Book Image

Unity Certified Programmer: Exam Guide

By : Philip Walker
Book Image

Unity Certified Programmer: Exam Guide

By: Philip Walker

Overview of this book

Unity Certified Programmer is a global certification program by Unity for anyone looking to become a professional Unity developer. The official Unity programmer exam will not only validate your Unity knowledge and skills, but also enable you to be part of the Unity community. This study guide will start by building on your understanding of C# programming and take you through the process of downloading and installing Unity. You’ll understand how Unity works and get to grips with the core objectives of the Unity exam. As you advance, you’ll enhance your skills by creating an enjoyable side-scrolling shooter game that can be played within the Unity Editor or any recent Android mobile device. This Unity book will test your knowledge with self-assessment questions and help you take your skills to an advanced level by working with Unity tools such as the Animator, Particle Effects, Lighting, UI/UX, Scriptable Objects, and debugging. By the end of this book, you’ll have developed a solid understanding of the different tools in Unity and understand how to create impressive Unity applications by making the most of its toolset.
Table of Contents (17 chapters)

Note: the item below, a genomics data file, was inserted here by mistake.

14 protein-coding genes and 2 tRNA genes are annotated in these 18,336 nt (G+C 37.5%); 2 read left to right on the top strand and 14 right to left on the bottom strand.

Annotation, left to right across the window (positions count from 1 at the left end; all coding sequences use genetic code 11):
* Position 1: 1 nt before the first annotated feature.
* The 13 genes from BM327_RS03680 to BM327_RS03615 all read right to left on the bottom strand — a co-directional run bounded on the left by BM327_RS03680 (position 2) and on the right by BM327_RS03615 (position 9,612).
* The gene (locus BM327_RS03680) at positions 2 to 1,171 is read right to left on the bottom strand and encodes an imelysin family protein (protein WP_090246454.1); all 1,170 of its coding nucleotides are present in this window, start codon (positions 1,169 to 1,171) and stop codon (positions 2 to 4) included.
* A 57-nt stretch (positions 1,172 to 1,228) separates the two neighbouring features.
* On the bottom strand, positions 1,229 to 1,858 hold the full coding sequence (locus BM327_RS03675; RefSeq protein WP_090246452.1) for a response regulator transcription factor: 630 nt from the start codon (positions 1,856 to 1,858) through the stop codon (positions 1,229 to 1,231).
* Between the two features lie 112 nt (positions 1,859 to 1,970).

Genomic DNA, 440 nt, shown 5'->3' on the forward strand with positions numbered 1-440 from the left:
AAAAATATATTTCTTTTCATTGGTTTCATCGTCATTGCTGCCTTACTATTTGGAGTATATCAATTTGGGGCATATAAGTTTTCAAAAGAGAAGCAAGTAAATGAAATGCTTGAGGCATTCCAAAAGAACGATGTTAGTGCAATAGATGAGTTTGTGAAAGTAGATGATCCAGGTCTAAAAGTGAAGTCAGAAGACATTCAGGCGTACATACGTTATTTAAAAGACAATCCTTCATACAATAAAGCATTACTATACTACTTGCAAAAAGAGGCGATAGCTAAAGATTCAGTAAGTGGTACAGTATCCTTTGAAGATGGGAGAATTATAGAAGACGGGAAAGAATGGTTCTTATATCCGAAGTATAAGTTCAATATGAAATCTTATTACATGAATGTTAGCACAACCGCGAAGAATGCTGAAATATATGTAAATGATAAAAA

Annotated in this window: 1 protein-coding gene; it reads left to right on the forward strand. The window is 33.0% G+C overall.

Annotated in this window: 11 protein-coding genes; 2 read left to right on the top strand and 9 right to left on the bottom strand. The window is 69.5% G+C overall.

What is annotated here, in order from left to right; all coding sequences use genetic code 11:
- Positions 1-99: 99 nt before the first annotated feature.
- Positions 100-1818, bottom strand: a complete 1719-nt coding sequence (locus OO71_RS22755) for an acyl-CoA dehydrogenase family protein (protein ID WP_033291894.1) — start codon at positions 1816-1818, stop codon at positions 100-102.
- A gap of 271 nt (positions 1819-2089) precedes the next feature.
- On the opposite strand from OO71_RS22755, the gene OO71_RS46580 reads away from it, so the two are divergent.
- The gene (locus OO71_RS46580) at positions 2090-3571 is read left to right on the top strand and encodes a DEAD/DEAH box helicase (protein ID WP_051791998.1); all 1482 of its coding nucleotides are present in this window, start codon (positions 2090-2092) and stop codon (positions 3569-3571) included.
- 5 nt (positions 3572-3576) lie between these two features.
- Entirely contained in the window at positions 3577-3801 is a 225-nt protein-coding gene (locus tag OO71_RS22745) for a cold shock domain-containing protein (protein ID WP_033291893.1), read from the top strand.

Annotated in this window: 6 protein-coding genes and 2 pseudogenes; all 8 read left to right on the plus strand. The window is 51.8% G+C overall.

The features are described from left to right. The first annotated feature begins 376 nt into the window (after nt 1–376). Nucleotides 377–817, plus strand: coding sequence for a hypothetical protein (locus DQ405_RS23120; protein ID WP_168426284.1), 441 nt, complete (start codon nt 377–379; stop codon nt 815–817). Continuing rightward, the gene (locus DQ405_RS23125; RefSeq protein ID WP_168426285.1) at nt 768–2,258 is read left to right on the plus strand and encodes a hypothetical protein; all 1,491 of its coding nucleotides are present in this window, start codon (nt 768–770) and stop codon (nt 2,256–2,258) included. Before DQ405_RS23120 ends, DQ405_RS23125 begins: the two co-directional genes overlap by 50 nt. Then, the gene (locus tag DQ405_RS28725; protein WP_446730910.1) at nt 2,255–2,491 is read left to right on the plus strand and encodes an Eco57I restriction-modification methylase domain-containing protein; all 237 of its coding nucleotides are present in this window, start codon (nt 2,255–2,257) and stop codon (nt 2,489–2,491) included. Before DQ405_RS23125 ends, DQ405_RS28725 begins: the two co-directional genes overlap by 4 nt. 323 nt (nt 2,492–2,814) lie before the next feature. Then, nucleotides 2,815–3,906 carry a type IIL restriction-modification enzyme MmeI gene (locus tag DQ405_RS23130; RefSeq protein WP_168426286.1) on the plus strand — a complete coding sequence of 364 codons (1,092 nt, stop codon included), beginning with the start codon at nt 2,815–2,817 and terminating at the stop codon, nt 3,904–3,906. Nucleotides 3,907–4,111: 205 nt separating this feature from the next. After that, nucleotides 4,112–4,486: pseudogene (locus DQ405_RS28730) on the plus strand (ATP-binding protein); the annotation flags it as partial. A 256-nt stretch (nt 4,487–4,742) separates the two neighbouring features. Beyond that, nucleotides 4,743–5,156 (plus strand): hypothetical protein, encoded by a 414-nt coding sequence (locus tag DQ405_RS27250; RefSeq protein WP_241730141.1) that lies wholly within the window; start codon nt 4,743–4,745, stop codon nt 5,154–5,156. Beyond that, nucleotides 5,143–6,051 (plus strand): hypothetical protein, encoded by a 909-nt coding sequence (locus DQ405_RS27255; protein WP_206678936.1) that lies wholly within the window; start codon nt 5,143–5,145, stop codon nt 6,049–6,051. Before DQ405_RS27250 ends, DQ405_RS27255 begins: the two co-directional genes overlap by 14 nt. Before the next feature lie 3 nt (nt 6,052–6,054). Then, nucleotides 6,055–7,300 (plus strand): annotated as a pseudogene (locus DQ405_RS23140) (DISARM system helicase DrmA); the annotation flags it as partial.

Full Unity Programmer Mock Exam


In this chapter, we looked into two different parts of our game: the in-game HUD and rebuilding our shop scene. Both of these used Unity's UI components but in different ways.

In the in-game HUD section, we read up about what a HUD is and how we can incorporate one into our game. By doing this, we learned how to use Horizontal Layout Group, for ordering images correctly, Render Texture, for taking a feed from a second camera, and Raw Image, for displaying a feed from Render Texture.

Most importantly, as required by the Unity Programmer Exam, you need to understand what a HUD is and how to build elements into it such as a mini-map.

In the second part of this chapter, we reviewed our current shop scene's interface and code. We took it apart and rebuilt its interface as a Unity Event system that ran methods directly instead of casting a ray to call a method. We also made the interface support multiple ratios.

With the skills covered...